S&P 500 suffered its worst day since June yesterday, pulled lower by Caterpillar after it cut its profit outlook, the latest high-profile company to warn about profit growth.
Technology shares came under pressure after a second day of weakness for Apple, the world’s most valuable public company. Shares fell 2.5 per cent to $673.54 as the company sold out of its initial supply of the new iPhone, raising concerns about keeping up with demand.
Caterpillar, the heavy equipment maker, said on Monday sluggish global growth was responsible for reduced estimates. Other companies to recently cut expectations include FedEx and Norfolk Southern.
Shares of Caterpillar were the biggest weight on the Dow for a second day and ended down 4.2 per cent.
Yesterday’s decline reversed earlier gains attributed to portfolio “window dressing” as the quarter ends. Stronger-than-expected figures on US consumer confidence also contributed to temporary gains.
This is “a market that has rallied and climbed a wall of worry. Right now the market is getting skittish and looking for reasons for buyers to be less aggressive,” said Jim Fehrenbach, head of equity distribution at Piper Jaffray.
The Dow Jones industrial average was down 101.37 points, or 0.75 per cent, at 13,457.55. The Standard & Poor’s 500 Index was down 15.3 points, or 1.05 per cent, at 1,441.59, its fourth day of losses. The Nasdaq Composite Index was down 43.06 points, or 1.36 per cent, at 3,117.73.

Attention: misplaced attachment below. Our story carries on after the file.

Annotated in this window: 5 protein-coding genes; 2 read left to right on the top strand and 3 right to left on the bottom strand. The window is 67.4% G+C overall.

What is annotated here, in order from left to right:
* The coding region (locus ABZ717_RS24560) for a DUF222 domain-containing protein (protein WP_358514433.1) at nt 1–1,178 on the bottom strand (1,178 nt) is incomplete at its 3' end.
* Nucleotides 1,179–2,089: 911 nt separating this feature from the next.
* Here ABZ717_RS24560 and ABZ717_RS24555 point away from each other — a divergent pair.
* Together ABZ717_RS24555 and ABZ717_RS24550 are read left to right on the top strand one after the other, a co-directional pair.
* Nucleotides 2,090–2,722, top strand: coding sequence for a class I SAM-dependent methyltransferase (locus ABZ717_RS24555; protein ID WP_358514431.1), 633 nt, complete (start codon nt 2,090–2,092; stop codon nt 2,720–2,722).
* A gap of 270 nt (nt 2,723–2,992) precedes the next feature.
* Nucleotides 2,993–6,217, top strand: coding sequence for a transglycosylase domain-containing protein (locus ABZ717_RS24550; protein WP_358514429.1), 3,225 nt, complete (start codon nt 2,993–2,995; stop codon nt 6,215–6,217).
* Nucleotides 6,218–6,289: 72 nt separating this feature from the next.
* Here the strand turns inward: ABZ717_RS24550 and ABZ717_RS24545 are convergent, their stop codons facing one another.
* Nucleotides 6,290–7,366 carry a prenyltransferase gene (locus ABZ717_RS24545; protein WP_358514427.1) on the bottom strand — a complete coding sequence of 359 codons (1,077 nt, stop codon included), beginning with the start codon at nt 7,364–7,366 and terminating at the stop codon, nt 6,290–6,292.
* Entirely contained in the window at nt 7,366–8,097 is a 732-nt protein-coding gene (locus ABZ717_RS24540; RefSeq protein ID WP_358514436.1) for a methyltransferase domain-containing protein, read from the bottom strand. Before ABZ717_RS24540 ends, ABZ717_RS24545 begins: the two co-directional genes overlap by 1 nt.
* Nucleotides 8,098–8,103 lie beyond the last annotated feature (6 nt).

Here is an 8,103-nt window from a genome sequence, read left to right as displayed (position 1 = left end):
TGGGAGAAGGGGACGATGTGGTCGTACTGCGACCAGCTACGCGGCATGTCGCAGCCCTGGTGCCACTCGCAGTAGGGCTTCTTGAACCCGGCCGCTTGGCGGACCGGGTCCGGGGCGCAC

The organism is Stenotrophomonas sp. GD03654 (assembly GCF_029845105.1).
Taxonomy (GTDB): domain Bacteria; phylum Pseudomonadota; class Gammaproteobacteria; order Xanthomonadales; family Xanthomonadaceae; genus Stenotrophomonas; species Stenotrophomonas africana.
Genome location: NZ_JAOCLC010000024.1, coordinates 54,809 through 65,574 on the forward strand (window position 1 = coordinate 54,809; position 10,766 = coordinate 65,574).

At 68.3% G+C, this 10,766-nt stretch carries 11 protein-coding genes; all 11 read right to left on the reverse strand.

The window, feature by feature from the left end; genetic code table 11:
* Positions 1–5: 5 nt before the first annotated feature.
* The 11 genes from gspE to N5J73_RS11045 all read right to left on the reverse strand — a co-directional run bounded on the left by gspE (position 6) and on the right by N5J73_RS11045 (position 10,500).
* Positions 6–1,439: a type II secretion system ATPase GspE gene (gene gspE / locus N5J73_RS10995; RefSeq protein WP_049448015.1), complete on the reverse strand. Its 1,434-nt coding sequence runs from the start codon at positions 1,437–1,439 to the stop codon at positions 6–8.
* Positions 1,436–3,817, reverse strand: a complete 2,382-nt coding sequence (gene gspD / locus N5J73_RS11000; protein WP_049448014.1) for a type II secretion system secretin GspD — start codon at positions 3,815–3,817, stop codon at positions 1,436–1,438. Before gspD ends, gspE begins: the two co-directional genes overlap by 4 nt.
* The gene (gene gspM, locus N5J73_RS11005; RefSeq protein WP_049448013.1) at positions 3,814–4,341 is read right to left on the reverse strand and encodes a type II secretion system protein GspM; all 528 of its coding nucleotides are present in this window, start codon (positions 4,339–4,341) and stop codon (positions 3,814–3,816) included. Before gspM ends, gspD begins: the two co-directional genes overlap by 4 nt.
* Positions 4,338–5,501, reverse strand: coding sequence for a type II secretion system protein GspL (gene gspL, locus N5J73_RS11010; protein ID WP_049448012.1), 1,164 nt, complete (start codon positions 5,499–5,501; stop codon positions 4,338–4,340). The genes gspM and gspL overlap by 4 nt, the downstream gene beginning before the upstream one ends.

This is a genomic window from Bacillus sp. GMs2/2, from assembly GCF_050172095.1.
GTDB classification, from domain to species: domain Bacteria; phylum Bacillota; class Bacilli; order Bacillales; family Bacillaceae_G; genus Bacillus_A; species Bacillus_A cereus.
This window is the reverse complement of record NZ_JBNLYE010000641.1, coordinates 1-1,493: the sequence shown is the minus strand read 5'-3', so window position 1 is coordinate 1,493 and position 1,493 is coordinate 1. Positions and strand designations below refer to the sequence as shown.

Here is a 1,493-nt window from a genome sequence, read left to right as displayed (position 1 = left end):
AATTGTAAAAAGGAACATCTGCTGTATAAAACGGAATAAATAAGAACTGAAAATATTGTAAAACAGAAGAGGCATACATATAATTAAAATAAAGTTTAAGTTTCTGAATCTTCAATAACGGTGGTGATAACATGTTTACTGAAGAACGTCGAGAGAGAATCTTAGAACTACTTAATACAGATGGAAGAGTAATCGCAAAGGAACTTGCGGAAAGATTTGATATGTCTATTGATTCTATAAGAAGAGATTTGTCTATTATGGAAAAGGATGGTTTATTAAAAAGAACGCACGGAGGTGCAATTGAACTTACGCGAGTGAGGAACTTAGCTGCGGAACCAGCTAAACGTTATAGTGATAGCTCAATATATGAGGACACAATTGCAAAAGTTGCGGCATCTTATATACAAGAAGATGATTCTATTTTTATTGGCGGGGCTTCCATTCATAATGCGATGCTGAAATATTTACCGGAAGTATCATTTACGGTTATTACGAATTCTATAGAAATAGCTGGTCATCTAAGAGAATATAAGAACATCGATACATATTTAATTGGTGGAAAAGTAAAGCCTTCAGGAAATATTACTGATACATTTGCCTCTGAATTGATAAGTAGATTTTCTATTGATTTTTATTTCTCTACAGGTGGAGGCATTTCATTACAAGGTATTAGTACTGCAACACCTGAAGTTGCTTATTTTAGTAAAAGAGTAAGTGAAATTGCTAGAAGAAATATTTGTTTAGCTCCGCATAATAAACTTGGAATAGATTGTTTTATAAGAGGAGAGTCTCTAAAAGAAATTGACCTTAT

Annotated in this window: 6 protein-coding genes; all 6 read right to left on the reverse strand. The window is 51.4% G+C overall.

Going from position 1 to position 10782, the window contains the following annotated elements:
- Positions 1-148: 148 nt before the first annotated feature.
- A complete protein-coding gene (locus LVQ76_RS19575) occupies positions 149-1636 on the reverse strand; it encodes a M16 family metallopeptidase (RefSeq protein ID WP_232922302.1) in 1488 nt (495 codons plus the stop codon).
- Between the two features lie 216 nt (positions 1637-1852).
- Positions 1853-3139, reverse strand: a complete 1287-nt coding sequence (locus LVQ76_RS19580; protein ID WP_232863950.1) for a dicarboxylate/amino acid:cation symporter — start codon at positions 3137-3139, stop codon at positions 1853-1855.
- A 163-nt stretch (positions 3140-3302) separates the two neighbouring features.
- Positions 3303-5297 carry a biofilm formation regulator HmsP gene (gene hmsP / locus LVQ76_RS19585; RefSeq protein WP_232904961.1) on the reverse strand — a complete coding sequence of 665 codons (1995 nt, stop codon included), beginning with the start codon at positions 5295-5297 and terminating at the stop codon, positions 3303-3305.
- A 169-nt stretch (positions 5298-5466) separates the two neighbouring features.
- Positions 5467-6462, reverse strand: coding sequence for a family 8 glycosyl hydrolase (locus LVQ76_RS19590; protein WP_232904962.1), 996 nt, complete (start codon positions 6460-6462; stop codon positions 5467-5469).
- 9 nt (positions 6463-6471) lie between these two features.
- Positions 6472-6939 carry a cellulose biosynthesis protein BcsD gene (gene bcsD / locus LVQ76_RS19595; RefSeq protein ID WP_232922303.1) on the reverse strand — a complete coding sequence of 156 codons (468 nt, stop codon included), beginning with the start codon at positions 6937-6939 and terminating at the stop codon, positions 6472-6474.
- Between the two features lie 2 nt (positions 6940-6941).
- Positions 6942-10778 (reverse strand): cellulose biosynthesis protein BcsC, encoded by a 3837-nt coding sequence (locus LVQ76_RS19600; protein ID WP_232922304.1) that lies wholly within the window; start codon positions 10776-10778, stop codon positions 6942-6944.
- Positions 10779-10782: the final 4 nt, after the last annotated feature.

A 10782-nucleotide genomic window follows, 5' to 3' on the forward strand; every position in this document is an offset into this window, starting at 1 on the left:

It was the S&P 500’s biggest percentage daily loss since 25 June and the biggest for the Nasdaq since 20 July.
The S&P 500 is up 2.5 per cent so far in September, historically a difficult month for the market, and recently hit the highest level in nearly five-years.
For the quarter, the S&P is up 5.8 per cent so far, with gains largely tied to the latest moves by the European Central Bank and the US Federal Reserve to stimulate their economies.
San Francisco Fed President John Williams said on Monday he expected the central bank to expand its bond-buying program next year to more aggressively combat the unemployment rate, but Philadelphia Fed president Charles Plosser countered yesterday saying that the latest monetary stimulus will not do much to boost economic growth or lower unemployment.
Economic data from the Conference Board showed US consumer confidence jumped to its highest in seven months in September.
Two separate reports showed home prices rose for another month in July, though the gains were not as strong as the previous month.